When other constituent republics of the Soviet Union advanced claims to sovereignty in 1988 and 1989, Turkmenia's leadership also began to criticize Moscow's economic and political policies as exploitative and detrimental to the well-being and pride of the Turkmen. By a unanimous vote of its Supreme Soviet, Turkmenistan declared its sovereignty in August 1990. After the August 1991 coup attempt against the Gorbachev regime in Moscow, Turkmenia's communist leader Saparmurat Niyazov called for a popular referendum on independence. The official result of the referendum was 94 percent in favor of independence. The republic's Supreme Soviet had little choice other than to declare Turkmenistan's independence from the Soviet Union and the establishment of the Republic of Turkmenistan on October 27, 1991. Turkmenistan gained independence from the Soviet Union on December 26, 1991.
As with the other Soviet republics, Turkmenistan had followed the Marxist–Leninist ideology governed by the republic's sole party, Communist Party of Turkmenistan, a republican branch of the Communist Party of the Soviet Union.
The politics of Turkmenistan took place in the framework of a one-party socialist republic. The Supreme Soviet was a unicameral legislature of the republic headed by a Chairman, with its superiority to both the executive and judicial branches and its members meet in Ashkhabad.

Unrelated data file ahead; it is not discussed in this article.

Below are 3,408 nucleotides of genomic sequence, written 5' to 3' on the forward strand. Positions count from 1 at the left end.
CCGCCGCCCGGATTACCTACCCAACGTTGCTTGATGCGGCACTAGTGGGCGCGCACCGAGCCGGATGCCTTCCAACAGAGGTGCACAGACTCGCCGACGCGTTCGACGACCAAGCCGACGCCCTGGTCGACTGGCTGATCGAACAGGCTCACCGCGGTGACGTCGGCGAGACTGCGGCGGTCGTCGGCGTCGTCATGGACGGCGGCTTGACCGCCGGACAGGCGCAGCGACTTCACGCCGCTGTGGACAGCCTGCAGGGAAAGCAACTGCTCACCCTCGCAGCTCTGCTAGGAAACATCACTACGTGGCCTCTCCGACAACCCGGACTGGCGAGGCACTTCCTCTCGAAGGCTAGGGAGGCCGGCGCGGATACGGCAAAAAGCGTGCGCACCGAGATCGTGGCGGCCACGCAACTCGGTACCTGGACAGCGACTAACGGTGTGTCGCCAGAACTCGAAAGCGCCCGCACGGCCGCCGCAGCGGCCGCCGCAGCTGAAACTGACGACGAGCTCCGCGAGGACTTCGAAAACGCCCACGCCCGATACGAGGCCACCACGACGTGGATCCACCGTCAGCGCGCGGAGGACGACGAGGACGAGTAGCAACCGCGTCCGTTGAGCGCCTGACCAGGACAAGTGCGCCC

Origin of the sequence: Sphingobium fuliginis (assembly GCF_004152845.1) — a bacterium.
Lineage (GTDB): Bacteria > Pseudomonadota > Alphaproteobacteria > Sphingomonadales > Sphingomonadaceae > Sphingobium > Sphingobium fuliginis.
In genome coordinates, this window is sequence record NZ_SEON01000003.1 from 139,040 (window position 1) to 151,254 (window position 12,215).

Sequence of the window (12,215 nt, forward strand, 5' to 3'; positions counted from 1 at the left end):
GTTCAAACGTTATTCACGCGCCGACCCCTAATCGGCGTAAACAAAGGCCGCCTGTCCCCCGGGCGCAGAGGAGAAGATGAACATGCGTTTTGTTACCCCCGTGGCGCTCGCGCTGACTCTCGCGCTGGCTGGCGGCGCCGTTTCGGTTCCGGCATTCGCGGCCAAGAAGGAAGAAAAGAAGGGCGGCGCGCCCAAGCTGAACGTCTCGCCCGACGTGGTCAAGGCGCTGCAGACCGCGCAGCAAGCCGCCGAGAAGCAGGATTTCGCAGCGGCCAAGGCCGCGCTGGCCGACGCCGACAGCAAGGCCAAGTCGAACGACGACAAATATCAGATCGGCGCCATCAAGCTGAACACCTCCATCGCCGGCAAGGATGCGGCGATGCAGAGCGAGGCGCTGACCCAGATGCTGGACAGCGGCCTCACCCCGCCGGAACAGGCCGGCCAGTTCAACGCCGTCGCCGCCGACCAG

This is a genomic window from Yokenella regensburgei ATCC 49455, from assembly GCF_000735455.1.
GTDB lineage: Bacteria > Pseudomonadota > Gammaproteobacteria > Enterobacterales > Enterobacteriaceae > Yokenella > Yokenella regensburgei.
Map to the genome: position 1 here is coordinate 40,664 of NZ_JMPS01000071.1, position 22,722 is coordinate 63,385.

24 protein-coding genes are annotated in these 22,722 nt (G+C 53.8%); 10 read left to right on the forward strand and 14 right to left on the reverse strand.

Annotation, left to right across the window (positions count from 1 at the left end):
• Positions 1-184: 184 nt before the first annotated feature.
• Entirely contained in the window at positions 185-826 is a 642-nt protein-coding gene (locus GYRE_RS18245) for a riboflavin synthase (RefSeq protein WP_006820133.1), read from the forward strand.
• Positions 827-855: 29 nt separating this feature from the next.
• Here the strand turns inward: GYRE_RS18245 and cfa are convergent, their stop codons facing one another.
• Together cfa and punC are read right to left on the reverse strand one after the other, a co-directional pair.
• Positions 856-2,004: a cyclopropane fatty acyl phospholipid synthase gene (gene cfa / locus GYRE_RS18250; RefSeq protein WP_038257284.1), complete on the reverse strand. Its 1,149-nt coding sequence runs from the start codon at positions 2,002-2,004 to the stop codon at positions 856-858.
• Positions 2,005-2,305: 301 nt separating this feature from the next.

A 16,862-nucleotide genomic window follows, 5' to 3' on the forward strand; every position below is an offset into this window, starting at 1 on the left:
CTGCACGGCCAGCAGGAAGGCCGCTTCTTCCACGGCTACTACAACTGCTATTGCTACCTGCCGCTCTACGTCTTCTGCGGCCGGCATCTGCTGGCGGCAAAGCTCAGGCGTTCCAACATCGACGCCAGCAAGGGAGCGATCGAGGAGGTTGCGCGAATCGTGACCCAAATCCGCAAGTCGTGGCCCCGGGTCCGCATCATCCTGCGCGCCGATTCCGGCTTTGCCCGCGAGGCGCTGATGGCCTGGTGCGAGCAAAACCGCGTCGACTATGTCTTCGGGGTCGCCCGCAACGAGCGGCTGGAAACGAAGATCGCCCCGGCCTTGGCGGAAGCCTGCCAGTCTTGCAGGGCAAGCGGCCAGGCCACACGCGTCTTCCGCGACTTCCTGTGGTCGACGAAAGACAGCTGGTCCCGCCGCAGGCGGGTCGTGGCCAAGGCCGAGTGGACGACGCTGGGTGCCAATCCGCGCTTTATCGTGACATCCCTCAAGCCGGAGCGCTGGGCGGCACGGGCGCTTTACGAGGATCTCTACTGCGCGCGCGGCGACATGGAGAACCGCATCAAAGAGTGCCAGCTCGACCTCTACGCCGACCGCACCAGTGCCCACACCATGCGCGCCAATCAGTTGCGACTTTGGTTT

First Secretaries of the Communist Party of Turkmenistan
- Ivan Mezhlauk (19 November 1924 – 1926) (acting until 20 February 1925)
- Shaymardan Ibragimov (June 1926 – 1927)
- Nikolay Paskutsky (1927 – 1928)
- Grigory Aronshtam (11 May 1928 – August 1930)
- Yakov Popok (August 1930 – 15 April 1937)
- Anna Mukhamedov (April – October 1937)
- Yakov Chubin (October 1937 – November 1939)
- Mikhail Fonin (November 1939 – March 1947)
- Shadzha Batyrov (March 1947 – July 1951)
- Sukhan Babayev (July 1951 – 14 December 1958)
- Dzhuma Durdy Karayev (14 December 1958 – 4 May 1960)
- Balysh Ovezov (13 June 1960 – 24 December 1969)
- Muhammetnazar Gapurow (24 December 1969 – 21 December 1985)
- Saparmurat Niyazov (21 December 1985 – 16 December 1991)
Chairmen of the Council of People's Commissars
- Kaikhaziz Atabayev (20 February 1925 – 8 July 1937)
- Aitbay Khudaybergenov (October 1937 – 17 October 1945)
- Sukhan Babayev (17 October 1945 – 15 March 1946)
Chairmen of the Council of Ministers
- Sukhan Babayev (15 March 1946 – 14 July 1951)
- Balysh Ovezov (14 July 1951 – 14 January 1958) (1st time)
- Dzhuma Durdy Karayev (14 January 1958 – 20 January 1959)
- Balysh Ovezov (20 January 1959 – 13 June 1960) (2nd time)
- Abdy Annaliyev (13 June 1960 – 26 March 1963)
- Muhammetnazar Gapurow (26 March 1963 – 25 December 1969)
- Oraz Orazmuhammedow (25 December 1969 – 17 December 1975)
- Bally Yazkuliyev (17 December 1975 – 15 December 1978)
- Chary Karriyev (15 December 1978 – 26 March 1985)
- Saparmurat Niyazov (26 March 1985 – 4 January 1986)
- Annamurat Hojamyradow (4 January 1986 – 17 November 1989)
- Han Ahmedow (5 December 1989 – 27 October 1991)
- Curtis, Glenn E. (1996). Turkmenistan: A Country Study. Library of Congress Country Studies. Washington: United States Government Printing Office. OCLC 45380435.
- Edgar, Adrienne Lynn (2004), Tribal Nation: The Making of Soviet Turkmenistan, Princeton, New Jersey: Princeton University Press